“Oh, well I can’t tell you the meaning of that word sweetheart, your mother wouldn’t like it.” What?
“Of course, look it up the dictionary if you really want to know.”
So cunt = mega-bad-insulting word used by scary drug addict neighbour, too rude to even be uttered. Wow. It must mean something horrendous, something indescribable… oh it means fanny. WTF? Why is that so bad? I’m not even entirely sure where it is, it’s where I pee from right? (1997 was going to be a very eventful year in that department – OMG there are two holes?!)
10 Long Years of Barely Daring To Utter The Word Until…
2005: Renaissance Literature lecture at university. Dr Sexy but Monotone Voice adds a final, “and of course, cunt originates from quaint, which we witness earlier in Chaucer’s The Miller’s Tale.”
Quaint? My vagina? The source of power and shame that I had been wrestling with for the past 8 years, that glory box of pain, desire, power is quaint?! I am at UNIVERSITY, I am a WOMAN and I am HAVING SEX. Don’t call MY vagina quaint! Quaint is pathetic. Quaint is fragile and somewhat cutesy. I have the power to give life, sweet jesus waiting every month to check I wasn’t going to give life was enough of a stress in itself.
2007: Modern Literature seminar. Sweating away after pulling a fag and coffee fuelled all-nighter, just to finish this week’s primary text: Lady Chatterley’s Lover. All to discuss the following seminal moments:
`Th’art good cunt, though, aren’t ter? Best bit o’ cunt left on earth. When ter likes! When tha’rt willin’!’
`What is cunt?’ she said.
`An’ doesn’t ter know? Cunt! It’s thee down theer; an’ what I get when I’m i’side thee, and what tha gets when I’m i’side thee; it’s a` as it is, all on’t.’
`All on’t,’ she teased. `Cunt! It’s like fuck then.’
`Nay nay! Fuck’s only what you do. animals fuck. But cunt’s a lot more than that. It’s thee, dost see: an’ tha’rt a lot besides an animal, aren’t ter? – even ter fuck? Cunt! Eh, that’s the beauty o’ thee, lass!’
We ruminated over cunt for an hour. A room of thirteen 21 year old females with one 60-something year old male. I was uncomfortable. Maybe it should have been empowering. But he had chosen the excerpt and I still wasn’t quite comfortable with it.
2012: Reading The Curious Incident of The Dog in the Night-Time with a class of thirteen year olds. The c-word crops up a number of times and even in these moments of whole class reading aloud, they do not seem as shaken as I was once. And I am glad. I hope that this is a reflection of a lack of shame on their part and a willingness to see language for what it really is – ever evolving signs, sounds and symbols without the power to conjure up wickedness or leave you to face a terrible wrath, as I once feared.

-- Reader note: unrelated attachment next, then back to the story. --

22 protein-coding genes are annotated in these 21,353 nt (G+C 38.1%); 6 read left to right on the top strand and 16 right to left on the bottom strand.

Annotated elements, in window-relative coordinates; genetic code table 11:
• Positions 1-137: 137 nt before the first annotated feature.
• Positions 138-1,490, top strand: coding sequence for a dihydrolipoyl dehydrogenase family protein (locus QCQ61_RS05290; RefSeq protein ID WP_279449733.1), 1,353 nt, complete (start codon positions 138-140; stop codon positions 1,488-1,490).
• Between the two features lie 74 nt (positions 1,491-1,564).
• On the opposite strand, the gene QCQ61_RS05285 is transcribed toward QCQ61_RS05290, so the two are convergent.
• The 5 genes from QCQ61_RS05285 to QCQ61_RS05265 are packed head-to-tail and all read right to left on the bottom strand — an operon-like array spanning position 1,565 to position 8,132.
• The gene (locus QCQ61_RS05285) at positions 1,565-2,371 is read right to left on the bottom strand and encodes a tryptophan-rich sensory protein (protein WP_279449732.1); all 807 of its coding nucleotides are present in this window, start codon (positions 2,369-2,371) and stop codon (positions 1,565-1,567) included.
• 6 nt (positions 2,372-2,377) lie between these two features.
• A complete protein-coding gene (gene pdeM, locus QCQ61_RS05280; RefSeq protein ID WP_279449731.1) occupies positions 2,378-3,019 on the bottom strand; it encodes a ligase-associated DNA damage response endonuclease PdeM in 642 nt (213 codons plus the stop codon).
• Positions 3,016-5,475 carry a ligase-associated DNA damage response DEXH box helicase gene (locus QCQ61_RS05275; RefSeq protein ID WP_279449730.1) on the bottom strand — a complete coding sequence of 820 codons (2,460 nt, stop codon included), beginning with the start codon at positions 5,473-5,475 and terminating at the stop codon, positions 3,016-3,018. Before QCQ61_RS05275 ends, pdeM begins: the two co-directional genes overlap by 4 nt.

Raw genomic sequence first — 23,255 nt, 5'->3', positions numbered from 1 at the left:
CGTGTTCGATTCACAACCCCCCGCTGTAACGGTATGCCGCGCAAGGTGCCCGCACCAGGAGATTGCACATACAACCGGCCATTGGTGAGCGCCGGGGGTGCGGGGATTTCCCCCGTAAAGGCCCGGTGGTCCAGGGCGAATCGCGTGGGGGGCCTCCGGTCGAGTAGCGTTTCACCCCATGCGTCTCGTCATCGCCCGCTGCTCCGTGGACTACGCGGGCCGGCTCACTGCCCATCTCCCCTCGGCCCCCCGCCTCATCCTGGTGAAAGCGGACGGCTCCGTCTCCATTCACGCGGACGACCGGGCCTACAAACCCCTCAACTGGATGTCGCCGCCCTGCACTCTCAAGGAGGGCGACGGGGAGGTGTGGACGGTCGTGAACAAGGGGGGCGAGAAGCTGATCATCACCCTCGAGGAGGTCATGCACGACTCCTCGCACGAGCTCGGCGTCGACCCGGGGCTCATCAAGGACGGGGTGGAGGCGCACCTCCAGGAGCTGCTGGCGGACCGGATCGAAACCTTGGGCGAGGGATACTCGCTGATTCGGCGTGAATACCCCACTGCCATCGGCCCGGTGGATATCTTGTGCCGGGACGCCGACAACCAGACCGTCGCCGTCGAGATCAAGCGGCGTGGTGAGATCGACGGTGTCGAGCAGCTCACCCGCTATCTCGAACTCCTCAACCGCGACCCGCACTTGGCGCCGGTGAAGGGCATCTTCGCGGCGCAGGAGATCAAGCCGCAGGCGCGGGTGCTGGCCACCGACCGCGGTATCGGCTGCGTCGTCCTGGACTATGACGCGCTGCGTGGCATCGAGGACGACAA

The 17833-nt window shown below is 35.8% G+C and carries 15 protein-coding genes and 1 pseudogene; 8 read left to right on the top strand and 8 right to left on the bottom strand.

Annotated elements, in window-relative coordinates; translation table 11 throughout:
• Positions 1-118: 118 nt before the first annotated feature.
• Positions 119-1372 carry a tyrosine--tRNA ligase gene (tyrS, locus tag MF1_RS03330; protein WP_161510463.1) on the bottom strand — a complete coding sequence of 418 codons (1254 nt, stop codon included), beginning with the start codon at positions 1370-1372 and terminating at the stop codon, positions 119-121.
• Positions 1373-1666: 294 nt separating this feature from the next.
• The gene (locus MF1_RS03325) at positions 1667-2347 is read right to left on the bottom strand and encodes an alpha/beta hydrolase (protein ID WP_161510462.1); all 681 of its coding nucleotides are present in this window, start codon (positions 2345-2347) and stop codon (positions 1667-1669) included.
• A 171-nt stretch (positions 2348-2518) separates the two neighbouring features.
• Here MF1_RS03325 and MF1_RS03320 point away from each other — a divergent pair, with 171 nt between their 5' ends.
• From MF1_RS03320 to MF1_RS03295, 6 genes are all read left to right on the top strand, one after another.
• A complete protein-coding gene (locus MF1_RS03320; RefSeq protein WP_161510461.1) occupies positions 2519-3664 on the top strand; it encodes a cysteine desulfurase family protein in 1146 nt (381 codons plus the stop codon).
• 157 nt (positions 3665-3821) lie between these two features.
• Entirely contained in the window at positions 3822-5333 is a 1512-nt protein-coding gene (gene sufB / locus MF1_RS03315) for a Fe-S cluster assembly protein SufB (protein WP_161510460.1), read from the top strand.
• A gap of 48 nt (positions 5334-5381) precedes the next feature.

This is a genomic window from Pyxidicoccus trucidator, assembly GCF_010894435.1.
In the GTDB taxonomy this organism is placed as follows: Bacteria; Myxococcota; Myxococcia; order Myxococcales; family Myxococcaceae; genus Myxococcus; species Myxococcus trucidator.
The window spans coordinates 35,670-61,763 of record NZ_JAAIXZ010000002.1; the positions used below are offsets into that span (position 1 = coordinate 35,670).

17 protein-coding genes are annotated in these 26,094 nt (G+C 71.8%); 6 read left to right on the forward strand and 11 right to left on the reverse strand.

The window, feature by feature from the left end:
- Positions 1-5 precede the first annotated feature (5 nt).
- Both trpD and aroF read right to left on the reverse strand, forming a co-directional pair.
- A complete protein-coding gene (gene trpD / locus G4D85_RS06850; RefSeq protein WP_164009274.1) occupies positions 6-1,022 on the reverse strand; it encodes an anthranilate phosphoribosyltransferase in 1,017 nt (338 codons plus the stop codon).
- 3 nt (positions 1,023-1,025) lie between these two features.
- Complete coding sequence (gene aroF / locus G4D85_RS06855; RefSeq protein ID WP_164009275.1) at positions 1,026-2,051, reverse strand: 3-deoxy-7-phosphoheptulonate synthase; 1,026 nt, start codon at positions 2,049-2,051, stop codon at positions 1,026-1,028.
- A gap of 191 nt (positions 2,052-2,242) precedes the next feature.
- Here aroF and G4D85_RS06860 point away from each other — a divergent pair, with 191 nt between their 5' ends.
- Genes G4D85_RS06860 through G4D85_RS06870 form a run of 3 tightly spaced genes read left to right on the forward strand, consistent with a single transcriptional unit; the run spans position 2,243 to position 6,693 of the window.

2013: Still having an inner debate about the issues of profanities, wondering whether to try and abstain for good and discovering this on Pinterest:
What is your personal history of profanity?
A friend of a friend was directed to my blog. Her first comment, after reading one of my posts, was, “she uses a lot of foul language”. All that writing, all that effort and her takeaway was the occasional swear word?
I’ve wrestled for years with my propensity towards the profane. As a parent, I managed to go the first 7 or 8 years of my daughter’s life without swearing in front of her. Lately, that’s been slipping, as I’ve struggled with health issues and exhaustion – just too tired of trying to do everything “right”. So a damn or shit or hell slips out. Then she and I have a discussion about language and I do penance by wondering how much her therapy bill will be in the future.
It’s not as if I don’t understand some people’s reactions. As a teenager, I was prim and proper and pious…
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Sick of the weight of patriarchal oppression and desperate to share thoughts, musings and ideas with the world, I am a young woman in my late twenties seeking to join others in a virtual world filled with creativity, cats and cups of tea.
In other words, I am fed up with having my gender define my income; prospects and ability to stroll to the shops without having some sketchy bloke leer at me. It is unacceptable.
There is already so much bad in the world. Let’s inject some good.
Don’t compromise yourself. You’re all you’ve got.
– Janis Joplin
Wise words from Janis Joplin, although after 13 years of listening to them in various states of inebriation, I am still not entirely sure of their meaning. Either way, her voice is growly and soothing, like a scratchy woolen blanket knitted by yer granny.